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When are we going to stop putting faith in the cheats? THE AGENDA: Will sport ever win the war on drugs? Six athletes were revealed as having tested positive for banned substances at the weekend. Stuart Rayner argues as sports fans we are all poorer for it.

IT HAD been another terrific weekend of sport. Trust some idiot to go and spoil it.

The adrenalin of a thrilling Ashes Test match was still coursing through the body when allegations broke on Sunday afternoon that something had been going through Tyson Gay's system that ought not to have been.

Not Gay, not one of most vocal athletes in the sport's war on drugs and a pretty amazing one at that - the fastest man over 100m this year? It was, though, the tip of the iceberg. Scarcely had the news broken than it emerged that five more athletes, all Jamaican, had failed drugs tests. One was Asafa Powell, whose 2006 world record-equalling 100m at Gateshead will live in the memory of those of us who witnessed it. He is the third fastest man of 2013, a gold medal winner at Olympics, World and Commonwealth Games in the days before Usain Bolt.

Another was Sherone Simpson, another former Olympic champion. The identity of the other three remains unknown, though Bolt's agent assures us he is not one. Small mercies and all that.

Minus Gay and Powell, the 100m final at this year's World Championships could be a head-tohead between Bolt and Justin Gatlin. Who is a convicted drugs cheat.

Pity James Dasaolu, the Londoner whose 9.91sec 100m at the British Championships earlier that day would have been the big athletics story - in this country at least - had it not been for matters off the track.

Maybe it was no bad thing. Perhaps drawing attention to his fourth personal best in five weeks would only have heightened the nudge, nudge, wink, winking around him.

That is the problem athletics now faces. Sudden improvements are regarded not with joy, but suspicion. That humans can just suddenly get better no longer seems a plausible explanation, and every failed drugs test makes it seem harder to argue that it is. The more are caught taking drugs, the dirtier the sport looks. But the less news on that front, the more you wonder if the authorities are lagging behind the cheats. In some cases, willfully.

It is not just athletics. Yesterday one of Chris Froome's nearest rivals in this year's Tour de France defended the Briton as the innuendo started to swirl. Winning the Tour de France is such a feat of endurance it is sometimes hard to comprehend how anyone could do it clean.

What little faith the sporting public had in the event was destroyed when Lance Armstrong, as firmly seated on the moral high-horse when it came to drugs as Gay, was exposed as a cheat.

The impassioned defence of Froome - "I think his results are the fruits of the work he puts in and nothing else. I fully believe he is clean" - might have carried more weight had it not come from Alberto Contador, back in the saddle after winning the 2010 Tour on clenbuterol.

How many more kicks in the proverbials do sports fans have to take before they stop coming back for more? Gay, Powell and Simpson have all denied "deliberately" taking banned substances, but only the American put that into context. "I don't have a sabotage story," Gay said tearfully. "I don't have any lies. I don't have anything to say to make this seem like it was a mistake or it was on USADA (the United States Anti-Doping Authority)'s hands, someone playing games, I basically put my trust in someone and I was let down."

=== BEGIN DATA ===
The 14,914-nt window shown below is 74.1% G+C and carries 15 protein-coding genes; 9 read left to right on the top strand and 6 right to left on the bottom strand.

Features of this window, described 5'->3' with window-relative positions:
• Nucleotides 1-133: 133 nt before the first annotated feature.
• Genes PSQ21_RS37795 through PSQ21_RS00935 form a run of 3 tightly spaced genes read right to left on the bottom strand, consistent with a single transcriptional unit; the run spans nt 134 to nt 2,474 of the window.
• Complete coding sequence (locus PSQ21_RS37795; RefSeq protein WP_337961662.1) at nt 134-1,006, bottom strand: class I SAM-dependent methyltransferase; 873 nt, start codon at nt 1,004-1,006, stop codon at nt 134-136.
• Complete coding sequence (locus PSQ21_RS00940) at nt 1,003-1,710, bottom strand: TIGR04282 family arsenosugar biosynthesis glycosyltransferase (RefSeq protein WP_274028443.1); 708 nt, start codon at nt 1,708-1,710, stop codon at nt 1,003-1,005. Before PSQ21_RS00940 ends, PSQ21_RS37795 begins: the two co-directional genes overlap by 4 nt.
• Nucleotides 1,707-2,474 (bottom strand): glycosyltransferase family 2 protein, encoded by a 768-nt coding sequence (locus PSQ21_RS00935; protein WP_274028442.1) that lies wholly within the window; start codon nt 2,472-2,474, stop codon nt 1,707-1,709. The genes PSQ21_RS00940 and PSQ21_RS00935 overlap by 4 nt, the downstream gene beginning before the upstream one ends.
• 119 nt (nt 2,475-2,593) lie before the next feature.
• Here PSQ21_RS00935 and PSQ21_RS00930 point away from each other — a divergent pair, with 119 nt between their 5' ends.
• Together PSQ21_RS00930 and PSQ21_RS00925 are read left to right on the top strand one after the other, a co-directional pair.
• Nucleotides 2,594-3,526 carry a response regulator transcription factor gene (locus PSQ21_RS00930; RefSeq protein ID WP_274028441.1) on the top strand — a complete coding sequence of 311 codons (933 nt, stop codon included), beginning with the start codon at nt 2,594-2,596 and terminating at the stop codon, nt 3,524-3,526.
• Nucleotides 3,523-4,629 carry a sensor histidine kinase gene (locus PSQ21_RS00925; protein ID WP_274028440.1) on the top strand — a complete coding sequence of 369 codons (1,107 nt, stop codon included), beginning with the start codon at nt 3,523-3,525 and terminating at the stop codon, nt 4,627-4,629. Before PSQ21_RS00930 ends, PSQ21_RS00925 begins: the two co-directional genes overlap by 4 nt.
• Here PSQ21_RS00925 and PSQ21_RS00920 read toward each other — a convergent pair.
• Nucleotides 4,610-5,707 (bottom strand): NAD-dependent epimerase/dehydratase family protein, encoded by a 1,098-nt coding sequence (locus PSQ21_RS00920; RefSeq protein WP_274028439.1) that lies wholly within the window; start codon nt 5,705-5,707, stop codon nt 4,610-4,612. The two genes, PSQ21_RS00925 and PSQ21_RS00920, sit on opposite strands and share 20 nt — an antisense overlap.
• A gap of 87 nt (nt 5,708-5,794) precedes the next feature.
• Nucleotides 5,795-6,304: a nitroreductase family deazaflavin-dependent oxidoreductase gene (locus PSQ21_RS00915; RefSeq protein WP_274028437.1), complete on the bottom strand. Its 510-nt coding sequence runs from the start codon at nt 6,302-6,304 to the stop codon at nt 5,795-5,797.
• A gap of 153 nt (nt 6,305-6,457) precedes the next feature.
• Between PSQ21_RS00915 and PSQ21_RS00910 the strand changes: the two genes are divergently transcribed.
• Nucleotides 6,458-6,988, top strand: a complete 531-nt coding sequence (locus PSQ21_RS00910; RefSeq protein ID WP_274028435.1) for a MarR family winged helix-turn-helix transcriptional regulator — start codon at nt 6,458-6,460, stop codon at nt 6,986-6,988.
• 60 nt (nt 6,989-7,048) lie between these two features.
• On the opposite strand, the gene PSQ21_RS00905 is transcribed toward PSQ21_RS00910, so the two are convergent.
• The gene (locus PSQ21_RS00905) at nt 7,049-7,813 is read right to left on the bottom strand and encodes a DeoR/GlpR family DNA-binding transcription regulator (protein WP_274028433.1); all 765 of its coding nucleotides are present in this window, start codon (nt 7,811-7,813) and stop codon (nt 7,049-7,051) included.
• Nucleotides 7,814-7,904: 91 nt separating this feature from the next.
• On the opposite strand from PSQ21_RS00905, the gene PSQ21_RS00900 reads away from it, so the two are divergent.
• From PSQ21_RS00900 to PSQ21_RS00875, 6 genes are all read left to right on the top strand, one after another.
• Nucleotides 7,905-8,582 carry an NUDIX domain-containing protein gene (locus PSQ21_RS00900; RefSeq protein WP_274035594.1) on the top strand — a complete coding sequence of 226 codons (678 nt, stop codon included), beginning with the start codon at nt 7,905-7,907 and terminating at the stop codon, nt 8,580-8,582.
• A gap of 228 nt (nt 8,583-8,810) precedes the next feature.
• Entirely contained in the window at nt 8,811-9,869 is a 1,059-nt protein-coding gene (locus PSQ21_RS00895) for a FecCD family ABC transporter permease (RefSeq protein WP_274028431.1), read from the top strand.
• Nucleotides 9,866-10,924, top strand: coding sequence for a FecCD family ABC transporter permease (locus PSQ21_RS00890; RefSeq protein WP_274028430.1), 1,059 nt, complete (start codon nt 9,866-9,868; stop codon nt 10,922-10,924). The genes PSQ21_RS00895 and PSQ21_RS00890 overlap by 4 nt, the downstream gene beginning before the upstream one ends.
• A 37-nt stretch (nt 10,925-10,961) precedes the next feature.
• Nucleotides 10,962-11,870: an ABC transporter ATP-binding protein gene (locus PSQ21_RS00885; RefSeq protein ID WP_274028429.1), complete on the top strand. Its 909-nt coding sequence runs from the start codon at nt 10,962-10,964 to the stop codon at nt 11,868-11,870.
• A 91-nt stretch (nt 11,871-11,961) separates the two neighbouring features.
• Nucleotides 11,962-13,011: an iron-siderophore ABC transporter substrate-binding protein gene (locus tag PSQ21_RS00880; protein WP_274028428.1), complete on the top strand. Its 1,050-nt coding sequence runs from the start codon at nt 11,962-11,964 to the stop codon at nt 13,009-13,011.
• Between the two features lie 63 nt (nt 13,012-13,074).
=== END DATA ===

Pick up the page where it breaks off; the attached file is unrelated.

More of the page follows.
Powell too cited lack of vigilance before reports in Italy yesterday suggested a raid on his hotel room by a specialist drug and food safety police unit found around 50 boxes and vials of medicines and pills "disproportionate" to the needs of one athlete.

If it is as easy as Gay implies to dupe athletes into taking banned substances, are the rules too harsh? Of course not, athletics has never taken ignorance, or failing to show for a drugs test, as an excuse.

That some sports are willing to is a stain on them. Football's reluctance to sign up to the World Anti-Doping Code ought to have been reason enough to kick an ill-fitting sport off the Olympic schedule.

Will the war on drugs ever be won? Probably not. Give up the fight, though, and we may as well all start watching the stage-managed wrestling which clutters up satellite television.

The cheats are so sophisticated and unscrupulous, it will forever be difficult for the testers to keep pace.

While the rewards are so much more lucrative than the punishments are harsh, the temptations will always be difficult to resist. That at least is action that can be taken.

How can Gatlin line up on an Olympic start line after having done so much to besmirch athletics? Why is Contador allowed anywhere near the Tour de France? We British like to get all high and mighty on the topic but how often is Dwain Chambers deafened by booing when he befouls the GB vest by donning it? Carl Myerscough was allowed his own bit-part in the greatest show on earth when any number of law-abiding athletes could have competed in his place at London 2012. Those that chance their arm must risk punishments which could damage their lives as much as they damage their sports.

Maybe the odd innocent will be harshly treated but the age of innocence, sadly, is gone for good.

As sports fans we are all poorer for it.

CAPTION(S):

TIP OF THE ICEBERG Right: men's 100m finalists leaving the blocks during last year's Olympics, including Tyson Gay (third from top) and Asafa Powell (second from top). Left: Gay
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Title Annotation:Sport
Publication:The Journal (Newcastle, England)
Article Type:Calendar
Date:Jul 16, 2013
Words:942
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